Oregon’s new air-quality web site has had nearly a half-million visits since wildfire activity picked up July 15, creating smoky skies over much of the state.

Others have downloaded a new companion mobile app that quickly shows whether the air you’re breathing is safe.

The Oregon Department of Environmental Quality gave its Air Quality Index a major overhaul after heavy use during last year’s intense wildfires caused the site to crash multiple times.

More: Air quality in Portland downgraded to 'unhealthy'

In addition to being more reliable, the new site also includes meteorological data, downloadable historical data and analysis tools, and information from the Lane Regional Air Protection Agency.

The free OregonAir app uses smiling or frowning face emojis to quickly show air quality across the state.

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Screen shot of PortlandAir App

On Friday, for example, a magenta frowning face warned about hazardous conditions in Eagle Point, where the Air Quality Index reached 340. Green smiley faces and yellow “meh” faces covered the Willamette Valley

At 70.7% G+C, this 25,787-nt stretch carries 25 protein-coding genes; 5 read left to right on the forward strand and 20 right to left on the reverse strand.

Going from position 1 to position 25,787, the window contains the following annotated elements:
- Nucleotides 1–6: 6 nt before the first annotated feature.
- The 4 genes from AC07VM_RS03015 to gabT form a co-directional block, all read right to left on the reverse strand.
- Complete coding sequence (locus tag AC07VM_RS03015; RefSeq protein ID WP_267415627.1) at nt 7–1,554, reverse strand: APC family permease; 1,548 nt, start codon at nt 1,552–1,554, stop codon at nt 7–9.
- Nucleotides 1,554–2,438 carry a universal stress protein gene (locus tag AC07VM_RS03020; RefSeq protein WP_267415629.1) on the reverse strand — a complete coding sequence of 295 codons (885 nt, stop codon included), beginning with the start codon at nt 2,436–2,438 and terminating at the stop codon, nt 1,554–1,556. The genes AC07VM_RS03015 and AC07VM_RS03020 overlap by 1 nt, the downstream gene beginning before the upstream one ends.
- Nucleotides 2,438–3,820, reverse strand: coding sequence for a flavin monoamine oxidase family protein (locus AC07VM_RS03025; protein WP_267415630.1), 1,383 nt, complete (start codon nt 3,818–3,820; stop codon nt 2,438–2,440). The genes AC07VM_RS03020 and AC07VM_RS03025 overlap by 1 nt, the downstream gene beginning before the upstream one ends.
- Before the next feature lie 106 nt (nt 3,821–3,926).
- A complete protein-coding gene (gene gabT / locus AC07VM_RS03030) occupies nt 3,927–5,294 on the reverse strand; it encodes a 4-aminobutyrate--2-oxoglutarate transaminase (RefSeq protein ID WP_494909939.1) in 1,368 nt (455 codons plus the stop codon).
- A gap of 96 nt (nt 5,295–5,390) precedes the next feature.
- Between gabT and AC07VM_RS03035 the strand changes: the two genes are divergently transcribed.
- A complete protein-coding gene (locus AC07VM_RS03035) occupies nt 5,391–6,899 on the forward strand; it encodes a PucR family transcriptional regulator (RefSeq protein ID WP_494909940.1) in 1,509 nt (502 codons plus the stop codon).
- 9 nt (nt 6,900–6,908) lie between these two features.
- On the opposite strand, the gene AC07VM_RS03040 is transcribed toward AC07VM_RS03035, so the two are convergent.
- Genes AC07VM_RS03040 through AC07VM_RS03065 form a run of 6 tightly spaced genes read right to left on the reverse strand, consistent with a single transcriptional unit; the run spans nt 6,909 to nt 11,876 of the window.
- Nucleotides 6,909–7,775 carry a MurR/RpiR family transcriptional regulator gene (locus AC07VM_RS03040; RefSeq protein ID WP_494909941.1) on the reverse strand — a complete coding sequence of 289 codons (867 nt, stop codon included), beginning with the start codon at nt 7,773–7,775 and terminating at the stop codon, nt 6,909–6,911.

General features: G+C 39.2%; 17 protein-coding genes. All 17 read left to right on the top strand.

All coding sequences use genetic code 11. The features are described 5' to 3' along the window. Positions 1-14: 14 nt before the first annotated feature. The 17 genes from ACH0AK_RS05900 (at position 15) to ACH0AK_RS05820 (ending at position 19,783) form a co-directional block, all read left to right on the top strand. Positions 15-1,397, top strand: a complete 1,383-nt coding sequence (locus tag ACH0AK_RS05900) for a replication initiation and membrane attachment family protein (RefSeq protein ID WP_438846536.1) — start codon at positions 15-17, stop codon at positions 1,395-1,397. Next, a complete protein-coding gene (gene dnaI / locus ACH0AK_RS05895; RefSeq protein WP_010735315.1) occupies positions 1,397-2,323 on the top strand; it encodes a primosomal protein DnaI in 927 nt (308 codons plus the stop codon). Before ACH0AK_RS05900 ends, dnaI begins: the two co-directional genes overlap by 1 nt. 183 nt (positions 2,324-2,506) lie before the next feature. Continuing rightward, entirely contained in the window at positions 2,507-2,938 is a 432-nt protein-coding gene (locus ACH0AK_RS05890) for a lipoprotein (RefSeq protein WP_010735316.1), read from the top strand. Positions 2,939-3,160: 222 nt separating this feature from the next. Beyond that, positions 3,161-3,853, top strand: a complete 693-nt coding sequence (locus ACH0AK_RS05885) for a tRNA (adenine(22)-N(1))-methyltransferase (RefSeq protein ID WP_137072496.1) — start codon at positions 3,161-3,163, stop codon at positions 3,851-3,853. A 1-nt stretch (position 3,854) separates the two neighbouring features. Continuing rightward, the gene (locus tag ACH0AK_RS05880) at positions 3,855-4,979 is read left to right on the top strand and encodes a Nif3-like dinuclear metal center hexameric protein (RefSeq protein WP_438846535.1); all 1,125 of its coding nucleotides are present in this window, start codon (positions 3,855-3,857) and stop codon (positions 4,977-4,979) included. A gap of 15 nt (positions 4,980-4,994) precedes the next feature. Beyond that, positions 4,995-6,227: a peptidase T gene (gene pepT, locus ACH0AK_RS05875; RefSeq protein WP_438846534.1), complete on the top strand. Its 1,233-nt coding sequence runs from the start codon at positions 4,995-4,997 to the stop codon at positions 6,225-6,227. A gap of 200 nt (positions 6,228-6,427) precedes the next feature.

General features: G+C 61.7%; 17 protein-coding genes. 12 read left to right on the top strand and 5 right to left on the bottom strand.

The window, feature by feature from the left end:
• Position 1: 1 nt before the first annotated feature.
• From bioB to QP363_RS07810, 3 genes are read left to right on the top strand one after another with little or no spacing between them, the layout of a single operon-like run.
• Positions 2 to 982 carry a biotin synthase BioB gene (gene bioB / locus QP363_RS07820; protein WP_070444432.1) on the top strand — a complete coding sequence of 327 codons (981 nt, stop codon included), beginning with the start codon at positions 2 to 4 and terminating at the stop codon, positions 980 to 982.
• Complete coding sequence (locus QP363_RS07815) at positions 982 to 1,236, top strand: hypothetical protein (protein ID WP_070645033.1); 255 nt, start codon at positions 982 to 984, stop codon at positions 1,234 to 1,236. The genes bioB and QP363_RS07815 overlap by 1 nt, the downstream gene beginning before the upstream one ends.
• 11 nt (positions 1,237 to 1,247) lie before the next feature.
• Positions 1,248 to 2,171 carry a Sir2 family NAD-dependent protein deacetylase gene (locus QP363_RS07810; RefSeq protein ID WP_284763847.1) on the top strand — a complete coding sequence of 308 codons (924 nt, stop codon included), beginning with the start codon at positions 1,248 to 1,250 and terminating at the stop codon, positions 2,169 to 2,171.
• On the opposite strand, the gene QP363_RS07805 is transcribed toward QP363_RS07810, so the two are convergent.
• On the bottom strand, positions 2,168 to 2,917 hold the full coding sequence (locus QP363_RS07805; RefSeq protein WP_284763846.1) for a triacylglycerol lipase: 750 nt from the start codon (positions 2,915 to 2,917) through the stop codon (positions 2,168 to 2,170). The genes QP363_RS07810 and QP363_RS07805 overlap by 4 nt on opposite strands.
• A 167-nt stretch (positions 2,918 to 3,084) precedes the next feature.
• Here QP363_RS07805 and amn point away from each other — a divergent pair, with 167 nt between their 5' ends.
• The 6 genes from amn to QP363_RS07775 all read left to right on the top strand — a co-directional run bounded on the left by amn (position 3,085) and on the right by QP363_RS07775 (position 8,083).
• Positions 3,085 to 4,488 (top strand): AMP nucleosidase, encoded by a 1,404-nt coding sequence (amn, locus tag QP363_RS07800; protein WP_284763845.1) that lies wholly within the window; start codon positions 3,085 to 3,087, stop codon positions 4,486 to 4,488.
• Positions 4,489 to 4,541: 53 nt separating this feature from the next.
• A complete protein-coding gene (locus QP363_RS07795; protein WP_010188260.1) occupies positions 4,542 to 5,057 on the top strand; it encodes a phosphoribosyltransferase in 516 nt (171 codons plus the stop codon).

The higher the value on the Air Quality Index, the greater the level of air pollution and the greater the health concern.

A value of 50 or below represents good air quality with little potential to affect even those with respiratory conditions, while a value over 300 represents hazardous air quality and is likely to affect even healthy individuals.

The system allows viewers to break out individual components of the Air Quality Index — ozone, particulates and nitrogen dioxide.

To see only wildfire smoke, look just at fine particulates, listed as PM 2.5, DEQ spokeswoman Katherine Benenati said.

Information, including video tutorials and a link to the new Air Quality Index, can be found at http://www.oregon.gov/deq/aq/Pages/aqi.aspx. Find the app by searching for OregonAir in your app store.

Air pollution can be a particular concern to the elderly, children and those with respiratory conditions, but high levels of pollution can affect everyone.